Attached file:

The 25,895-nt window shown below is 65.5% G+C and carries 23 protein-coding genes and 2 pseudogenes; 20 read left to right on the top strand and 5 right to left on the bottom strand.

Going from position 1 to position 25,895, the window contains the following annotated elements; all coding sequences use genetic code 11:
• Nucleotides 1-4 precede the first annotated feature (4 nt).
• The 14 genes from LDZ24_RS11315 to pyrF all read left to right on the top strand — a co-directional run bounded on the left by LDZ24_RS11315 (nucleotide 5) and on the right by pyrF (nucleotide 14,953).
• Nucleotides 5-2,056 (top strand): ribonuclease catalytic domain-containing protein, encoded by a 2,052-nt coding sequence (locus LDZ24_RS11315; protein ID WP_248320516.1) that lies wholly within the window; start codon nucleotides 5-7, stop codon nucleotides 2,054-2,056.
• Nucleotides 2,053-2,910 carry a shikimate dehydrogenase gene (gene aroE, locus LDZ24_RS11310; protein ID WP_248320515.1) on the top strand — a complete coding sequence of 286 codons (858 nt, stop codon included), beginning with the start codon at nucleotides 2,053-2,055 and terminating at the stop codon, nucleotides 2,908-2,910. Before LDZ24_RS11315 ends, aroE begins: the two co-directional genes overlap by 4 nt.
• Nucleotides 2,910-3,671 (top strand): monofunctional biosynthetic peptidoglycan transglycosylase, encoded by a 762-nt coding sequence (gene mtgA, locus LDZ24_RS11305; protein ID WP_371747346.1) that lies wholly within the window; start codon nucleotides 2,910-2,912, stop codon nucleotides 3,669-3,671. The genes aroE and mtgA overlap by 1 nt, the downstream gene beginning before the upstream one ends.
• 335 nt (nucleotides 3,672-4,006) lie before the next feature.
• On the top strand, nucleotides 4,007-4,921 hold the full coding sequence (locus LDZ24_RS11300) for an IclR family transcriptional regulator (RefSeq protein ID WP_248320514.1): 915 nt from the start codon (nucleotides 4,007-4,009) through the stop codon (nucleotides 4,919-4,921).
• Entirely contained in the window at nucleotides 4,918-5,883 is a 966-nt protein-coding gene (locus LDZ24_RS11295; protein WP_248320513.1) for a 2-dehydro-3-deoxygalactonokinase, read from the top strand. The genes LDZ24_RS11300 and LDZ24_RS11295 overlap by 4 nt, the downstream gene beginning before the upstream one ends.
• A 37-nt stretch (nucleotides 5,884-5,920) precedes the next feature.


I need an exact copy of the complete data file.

The 25,895-nt window shown below is 65.5% G+C and carries 23 protein-coding genes and 2 pseudogenes; 20 read left to right on the top strand and 5 right to left on the bottom strand.

Going from position 1 to position 25,895, the window contains the following annotated elements; all coding sequences use genetic code 11:
• Nucleotides 1-4 precede the first annotated feature (4 nt).
• The 14 genes from LDZ24_RS11315 to pyrF all read left to right on the top strand — a co-directional run bounded on the left by LDZ24_RS11315 (nucleotide 5) and on the right by pyrF (nucleotide 14,953).
• Nucleotides 5-2,056 (top strand): ribonuclease catalytic domain-containing protein, encoded by a 2,052-nt coding sequence (locus LDZ24_RS11315; protein ID WP_248320516.1) that lies wholly within the window; start codon nucleotides 5-7, stop codon nucleotides 2,054-2,056.
• Nucleotides 2,053-2,910 carry a shikimate dehydrogenase gene (gene aroE, locus LDZ24_RS11310; protein ID WP_248320515.1) on the top strand — a complete coding sequence of 286 codons (858 nt, stop codon included), beginning with the start codon at nucleotides 2,053-2,055 and terminating at the stop codon, nucleotides 2,908-2,910. Before LDZ24_RS11315 ends, aroE begins: the two co-directional genes overlap by 4 nt.
• Nucleotides 2,910-3,671 (top strand): monofunctional biosynthetic peptidoglycan transglycosylase, encoded by a 762-nt coding sequence (gene mtgA, locus LDZ24_RS11305; protein ID WP_371747346.1) that lies wholly within the window; start codon nucleotides 2,910-2,912, stop codon nucleotides 3,669-3,671. The genes aroE and mtgA overlap by 1 nt, the downstream gene beginning before the upstream one ends.
• 335 nt (nucleotides 3,672-4,006) lie before the next feature.
• On the top strand, nucleotides 4,007-4,921 hold the full coding sequence (locus LDZ24_RS11300) for an IclR family transcriptional regulator (RefSeq protein ID WP_248320514.1): 915 nt from the start codon (nucleotides 4,007-4,009) through the stop codon (nucleotides 4,919-4,921).
• Entirely contained in the window at nucleotides 4,918-5,883 is a 966-nt protein-coding gene (locus LDZ24_RS11295; protein WP_248320513.1) for a 2-dehydro-3-deoxygalactonokinase, read from the top strand. The genes LDZ24_RS11300 and LDZ24_RS11295 overlap by 4 nt, the downstream gene beginning before the upstream one ends.
• A 37-nt stretch (nucleotides 5,884-5,920) precedes the next feature.